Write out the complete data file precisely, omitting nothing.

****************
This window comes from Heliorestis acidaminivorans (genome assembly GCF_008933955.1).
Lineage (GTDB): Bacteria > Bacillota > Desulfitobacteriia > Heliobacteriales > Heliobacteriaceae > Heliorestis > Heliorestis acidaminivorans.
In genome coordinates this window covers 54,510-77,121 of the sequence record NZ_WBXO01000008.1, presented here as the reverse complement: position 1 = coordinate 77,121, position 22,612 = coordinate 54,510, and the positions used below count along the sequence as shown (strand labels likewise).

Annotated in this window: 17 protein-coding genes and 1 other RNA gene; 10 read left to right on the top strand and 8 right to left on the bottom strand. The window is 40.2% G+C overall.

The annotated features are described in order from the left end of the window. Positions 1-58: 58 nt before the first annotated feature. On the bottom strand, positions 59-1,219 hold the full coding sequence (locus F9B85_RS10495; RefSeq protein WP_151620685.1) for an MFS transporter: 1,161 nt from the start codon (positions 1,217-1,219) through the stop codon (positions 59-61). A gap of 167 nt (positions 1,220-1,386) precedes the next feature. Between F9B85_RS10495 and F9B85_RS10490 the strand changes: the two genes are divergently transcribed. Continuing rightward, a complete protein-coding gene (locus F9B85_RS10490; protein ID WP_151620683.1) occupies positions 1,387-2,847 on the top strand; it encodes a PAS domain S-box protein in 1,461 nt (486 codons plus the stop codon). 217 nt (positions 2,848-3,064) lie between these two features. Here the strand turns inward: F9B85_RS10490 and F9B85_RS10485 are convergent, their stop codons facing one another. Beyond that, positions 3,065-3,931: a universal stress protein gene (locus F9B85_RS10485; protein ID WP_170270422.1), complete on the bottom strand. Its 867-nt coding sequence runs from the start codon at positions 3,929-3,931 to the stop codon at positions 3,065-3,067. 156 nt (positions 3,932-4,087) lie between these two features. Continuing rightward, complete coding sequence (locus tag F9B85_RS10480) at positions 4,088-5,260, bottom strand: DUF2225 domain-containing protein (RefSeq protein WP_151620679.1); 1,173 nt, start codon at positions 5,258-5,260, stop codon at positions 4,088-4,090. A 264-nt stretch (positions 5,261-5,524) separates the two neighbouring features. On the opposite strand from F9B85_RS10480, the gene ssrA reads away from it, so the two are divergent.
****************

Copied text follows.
This window comes from Heliorestis acidaminivorans (genome assembly GCF_008933955.1).
Lineage (GTDB): Bacteria > Bacillota > Desulfitobacteriia > Heliobacteriales > Heliobacteriaceae > Heliorestis > Heliorestis acidaminivorans.
In genome coordinates this window covers 54,510-77,121 of the sequence record NZ_WBXO01000008.1, presented here as the reverse complement: position 1 = coordinate 77,121, position 22,612 = coordinate 54,510, and the positions used below count along the sequence as shown (strand labels likewise).

Annotated in this window: 17 protein-coding genes and 1 other RNA gene; 10 read left to right on the top strand and 8 right to left on the bottom strand. The window is 40.2% G+C overall.

The annotated features are described in order from the left end of the window. Positions 1-58: 58 nt before the first annotated feature. On the bottom strand, positions 59-1,219 hold the full coding sequence (locus F9B85_RS10495; RefSeq protein WP_151620685.1) for an MFS transporter: 1,161 nt from the start codon (positions 1,217-1,219) through the stop codon (positions 59-61). A gap of 167 nt (positions 1,220-1,386) precedes the next feature. Between F9B85_RS10495 and F9B85_RS10490 the strand changes: the two genes are divergently transcribed. Continuing rightward, a complete protein-coding gene (locus F9B85_RS10490; protein ID WP_151620683.1) occupies positions 1,387-2,847 on the top strand; it encodes a PAS domain S-box protein in 1,461 nt (486 codons plus the stop codon). 217 nt (positions 2,848-3,064) lie between these two features. Here the strand turns inward: F9B85_RS10490 and F9B85_RS10485 are convergent, their stop codons facing one another. Beyond that, positions 3,065-3,931: a universal stress protein gene (locus F9B85_RS10485; protein ID WP_170270422.1), complete on the bottom strand. Its 867-nt coding sequence runs from the start codon at positions 3,929-3,931 to the stop codon at positions 3,065-3,067. 156 nt (positions 3,932-4,087) lie between these two features. Continuing rightward, complete coding sequence (locus tag F9B85_RS10480) at positions 4,088-5,260, bottom strand: DUF2225 domain-containing protein (RefSeq protein WP_151620679.1); 1,173 nt, start codon at positions 5,258-5,260, stop codon at positions 4,088-4,090. A 264-nt stretch (positions 5,261-5,524) separates the two neighbouring features. On the opposite strand from F9B85_RS10480, the gene ssrA reads away from it, so the two are divergent.